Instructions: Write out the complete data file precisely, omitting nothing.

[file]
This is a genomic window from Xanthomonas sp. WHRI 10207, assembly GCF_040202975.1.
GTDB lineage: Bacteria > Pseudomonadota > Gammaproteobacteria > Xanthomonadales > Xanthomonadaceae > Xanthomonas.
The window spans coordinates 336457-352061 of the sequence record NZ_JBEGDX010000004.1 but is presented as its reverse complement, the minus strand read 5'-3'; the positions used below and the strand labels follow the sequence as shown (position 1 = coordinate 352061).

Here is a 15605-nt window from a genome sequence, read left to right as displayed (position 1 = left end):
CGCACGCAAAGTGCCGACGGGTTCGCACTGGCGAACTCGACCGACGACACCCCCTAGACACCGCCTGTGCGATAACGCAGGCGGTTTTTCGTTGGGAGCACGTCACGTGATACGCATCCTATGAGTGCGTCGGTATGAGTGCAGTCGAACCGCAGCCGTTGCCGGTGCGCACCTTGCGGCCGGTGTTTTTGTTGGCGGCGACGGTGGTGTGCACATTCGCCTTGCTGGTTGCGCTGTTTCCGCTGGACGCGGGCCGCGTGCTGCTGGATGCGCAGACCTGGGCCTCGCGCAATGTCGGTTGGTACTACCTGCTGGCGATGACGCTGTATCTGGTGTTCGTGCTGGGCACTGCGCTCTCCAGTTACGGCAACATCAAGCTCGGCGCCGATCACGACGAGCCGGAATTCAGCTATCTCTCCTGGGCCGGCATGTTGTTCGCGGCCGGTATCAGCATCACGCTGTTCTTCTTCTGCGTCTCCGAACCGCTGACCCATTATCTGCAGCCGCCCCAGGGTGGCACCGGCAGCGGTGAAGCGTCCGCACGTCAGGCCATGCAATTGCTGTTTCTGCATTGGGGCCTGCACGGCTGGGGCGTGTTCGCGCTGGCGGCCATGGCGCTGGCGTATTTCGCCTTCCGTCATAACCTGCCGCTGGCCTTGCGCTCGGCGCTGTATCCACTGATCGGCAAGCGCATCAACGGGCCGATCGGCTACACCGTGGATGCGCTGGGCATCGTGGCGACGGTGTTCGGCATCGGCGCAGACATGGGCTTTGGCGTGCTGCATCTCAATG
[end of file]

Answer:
This is a genomic window from Xanthomonas sp. WHRI 10207, assembly GCF_040202975.1.
GTDB lineage: Bacteria > Pseudomonadota > Gammaproteobacteria > Xanthomonadales > Xanthomonadaceae > Xanthomonas.
The window spans coordinates 336457-352061 of the sequence record NZ_JBEGDX010000004.1 but is presented as its reverse complement, the minus strand read 5'-3'; the positions used below and the strand labels follow the sequence as shown (position 1 = coordinate 352061).

Here is a 15605-nt window from a genome sequence, read left to right as displayed (position 1 = left end):
CGCACGCAAAGTGCCGACGGGTTCGCACTGGCGAACTCGACCGACGACACCCCCTAGACACCGCCTGTGCGATAACGCAGGCGGTTTTTCGTTGGGAGCACGTCACGTGATACGCATCCTATGAGTGCGTCGGTATGAGTGCAGTCGAACCGCAGCCGTTGCCGGTGCGCACCTTGCGGCCGGTGTTTTTGTTGGCGGCGACGGTGGTGTGCACATTCGCCTTGCTGGTTGCGCTGTTTCCGCTGGACGCGGGCCGCGTGCTGCTGGATGCGCAGACCTGGGCCTCGCGCAATGTCGGTTGGTACTACCTGCTGGCGATGACGCTGTATCTGGTGTTCGTGCTGGGCACTGCGCTCTCCAGTTACGGCAACATCAAGCTCGGCGCCGATCACGACGAGCCGGAATTCAGCTATCTCTCCTGGGCCGGCATGTTGTTCGCGGCCGGTATCAGCATCACGCTGTTCTTCTTCTGCGTCTCCGAACCGCTGACCCATTATCTGCAGCCGCCCCAGGGTGGCACCGGCAGCGGTGAAGCGTCCGCACGTCAGGCCATGCAATTGCTGTTTCTGCATTGGGGCCTGCACGGCTGGGGCGTGTTCGCGCTGGCGGCCATGGCGCTGGCGTATTTCGCCTTCCGTCATAACCTGCCGCTGGCCTTGCGCTCGGCGCTGTATCCACTGATCGGCAAGCGCATCAACGGGCCGATCGGCTACACCGTGGATGCGCTGGGCATCGTGGCGACGGTGTTCGGCATCGGCGCAGACATGGGCTTTGGCGTGCTGCATCTCAATG